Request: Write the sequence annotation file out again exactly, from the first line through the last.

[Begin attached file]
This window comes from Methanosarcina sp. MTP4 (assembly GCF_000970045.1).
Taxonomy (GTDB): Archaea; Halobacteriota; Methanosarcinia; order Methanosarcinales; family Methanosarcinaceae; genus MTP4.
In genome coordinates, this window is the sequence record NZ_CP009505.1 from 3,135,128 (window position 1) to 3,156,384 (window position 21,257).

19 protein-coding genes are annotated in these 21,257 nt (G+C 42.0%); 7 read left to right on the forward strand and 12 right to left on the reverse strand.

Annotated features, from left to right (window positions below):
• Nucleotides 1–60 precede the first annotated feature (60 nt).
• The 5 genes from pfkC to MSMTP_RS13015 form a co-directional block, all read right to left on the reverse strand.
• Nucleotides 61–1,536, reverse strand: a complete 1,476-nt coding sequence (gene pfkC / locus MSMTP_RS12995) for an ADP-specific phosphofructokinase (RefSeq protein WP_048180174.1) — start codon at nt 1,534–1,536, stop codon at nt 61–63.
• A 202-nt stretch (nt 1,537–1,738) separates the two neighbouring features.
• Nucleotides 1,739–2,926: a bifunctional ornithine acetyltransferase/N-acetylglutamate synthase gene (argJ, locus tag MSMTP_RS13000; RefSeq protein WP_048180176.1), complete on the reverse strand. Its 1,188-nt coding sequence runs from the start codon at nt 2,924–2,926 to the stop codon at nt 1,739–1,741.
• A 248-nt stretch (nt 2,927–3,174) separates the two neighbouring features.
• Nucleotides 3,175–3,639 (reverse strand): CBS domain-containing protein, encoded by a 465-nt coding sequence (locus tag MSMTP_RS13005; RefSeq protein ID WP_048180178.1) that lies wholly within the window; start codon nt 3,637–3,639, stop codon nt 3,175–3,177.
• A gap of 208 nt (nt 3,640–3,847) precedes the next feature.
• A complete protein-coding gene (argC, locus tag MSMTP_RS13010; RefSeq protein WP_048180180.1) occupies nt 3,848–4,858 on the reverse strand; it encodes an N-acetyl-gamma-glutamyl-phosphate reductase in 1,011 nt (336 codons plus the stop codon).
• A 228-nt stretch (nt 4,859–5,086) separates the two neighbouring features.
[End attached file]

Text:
This window comes from Methanosarcina sp. MTP4 (assembly GCF_000970045.1).
Taxonomy (GTDB): Archaea; Halobacteriota; Methanosarcinia; order Methanosarcinales; family Methanosarcinaceae; genus MTP4.
In genome coordinates, this window is the sequence record NZ_CP009505.1 from 3,135,128 (window position 1) to 3,156,384 (window position 21,257).

19 protein-coding genes are annotated in these 21,257 nt (G+C 42.0%); 7 read left to right on the forward strand and 12 right to left on the reverse strand.

Annotated features, from left to right (window positions below):
• Nucleotides 1–60 precede the first annotated feature (60 nt).
• The 5 genes from pfkC to MSMTP_RS13015 form a co-directional block, all read right to left on the reverse strand.
• Nucleotides 61–1,536, reverse strand: a complete 1,476-nt coding sequence (gene pfkC / locus MSMTP_RS12995) for an ADP-specific phosphofructokinase (RefSeq protein WP_048180174.1) — start codon at nt 1,534–1,536, stop codon at nt 61–63.
• A 202-nt stretch (nt 1,537–1,738) separates the two neighbouring features.
• Nucleotides 1,739–2,926: a bifunctional ornithine acetyltransferase/N-acetylglutamate synthase gene (argJ, locus tag MSMTP_RS13000; RefSeq protein WP_048180176.1), complete on the reverse strand. Its 1,188-nt coding sequence runs from the start codon at nt 2,924–2,926 to the stop codon at nt 1,739–1,741.
• A 248-nt stretch (nt 2,927–3,174) separates the two neighbouring features.
• Nucleotides 3,175–3,639 (reverse strand): CBS domain-containing protein, encoded by a 465-nt coding sequence (locus tag MSMTP_RS13005; RefSeq protein ID WP_048180178.1) that lies wholly within the window; start codon nt 3,637–3,639, stop codon nt 3,175–3,177.
• A gap of 208 nt (nt 3,640–3,847) precedes the next feature.
• A complete protein-coding gene (argC, locus tag MSMTP_RS13010; RefSeq protein WP_048180180.1) occupies nt 3,848–4,858 on the reverse strand; it encodes an N-acetyl-gamma-glutamyl-phosphate reductase in 1,011 nt (336 codons plus the stop codon).
• A 228-nt stretch (nt 4,859–5,086) separates the two neighbouring features.